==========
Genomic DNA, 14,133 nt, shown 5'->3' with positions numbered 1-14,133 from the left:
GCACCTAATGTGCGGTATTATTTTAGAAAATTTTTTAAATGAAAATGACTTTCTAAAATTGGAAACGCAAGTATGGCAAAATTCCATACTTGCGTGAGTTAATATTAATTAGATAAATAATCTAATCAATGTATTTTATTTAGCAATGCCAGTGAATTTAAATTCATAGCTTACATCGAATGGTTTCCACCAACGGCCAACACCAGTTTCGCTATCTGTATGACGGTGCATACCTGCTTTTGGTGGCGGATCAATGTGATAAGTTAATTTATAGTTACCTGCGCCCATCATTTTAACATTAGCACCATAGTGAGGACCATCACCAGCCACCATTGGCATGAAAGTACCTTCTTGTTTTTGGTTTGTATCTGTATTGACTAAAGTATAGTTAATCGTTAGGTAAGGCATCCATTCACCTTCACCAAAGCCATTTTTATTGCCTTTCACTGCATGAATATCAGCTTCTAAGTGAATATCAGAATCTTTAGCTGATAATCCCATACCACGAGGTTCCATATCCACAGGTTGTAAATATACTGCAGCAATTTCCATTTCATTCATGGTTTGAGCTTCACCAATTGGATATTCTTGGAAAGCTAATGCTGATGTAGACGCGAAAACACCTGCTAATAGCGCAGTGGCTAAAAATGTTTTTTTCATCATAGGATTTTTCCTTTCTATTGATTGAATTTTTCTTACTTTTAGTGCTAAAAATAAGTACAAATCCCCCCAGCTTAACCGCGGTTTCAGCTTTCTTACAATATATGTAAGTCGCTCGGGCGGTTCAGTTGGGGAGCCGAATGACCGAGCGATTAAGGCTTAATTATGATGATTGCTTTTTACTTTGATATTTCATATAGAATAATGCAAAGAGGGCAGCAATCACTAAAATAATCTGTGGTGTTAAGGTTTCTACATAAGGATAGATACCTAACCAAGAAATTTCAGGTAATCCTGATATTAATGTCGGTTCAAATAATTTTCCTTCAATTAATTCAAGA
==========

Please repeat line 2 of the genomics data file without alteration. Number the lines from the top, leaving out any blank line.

GCACCTAATGTGCGGTATTATTTTAGAAAATTTTTTAAATGAAAATGACTTTCTAAAATTGGAAACGCAAGTATGGCAAAATTCCATACTTGCGTGAGTTAATATTAATTAGATAAATAATCTAATCAATGTATTTTATTTAGCAATGCCAGTGAATTTAAATTCATAGCTTACATCGAATGGTTTCCACCAACGGCCAACACCAGTTTCGCTATCTGTATGACGGTGCATACCTGCTTTTGGTGGCGGATCAATGTGATAAGTTAATTTATAGTTACCTGCGCCCATCATTTTAACATTAGCACCATAGTGAGGACCATCACCAGCCACCATTGGCATGAAAGTACCTTCTTGTTTTTGGTTTGTATCTGTATTGACTAAAGTATAGTTAATCGTTAGGTAAGGCATCCATTCACCTTCACCAAAGCCATTTTTATTGCCTTTCACTGCATGAATATCAGCTTCTAAGTGAATATCAGAATCTTTAGCTGATAATCCCATACCACGAGGTTCCATATCCACAGGTTGTAAATATACTGCAGCAATTTCCATTTCATTCATGGTTTGAGCTTCACCAATTGGATATTCTTGGAAAGCTAATGCTGATGTAGACGCGAAAACACCTGCTAATAGCGCAGTGGCTAAAAATGTTTTTTTCATCATAGGATTTTTCCTTTCTATTGATTGAATTTTTCTTACTTTTAGTGCTAAAAATAAGTACAAATCCCCCCAGCTTAACCGCGGTTTCAGCTTTCTTACAATATATGTAAGTCGCTCGGGCGGTTCAGTTGGGGAGCCGAATGACCGAGCGATTAAGGCTTAATTATGATGATTGCTTTTTACTTTGATATTTCATATAGAATAATGCAAAGAGGGCAGCAATCACTAAAATAATCTGTGGTGTTAAGGTTTCTACATAAGGATAGATACCTAACCAAGAAATTTCAGGTAATCCTGATATTAATGTCGGTTCAAATAATTTTCCTTCAATTAATTCAAGA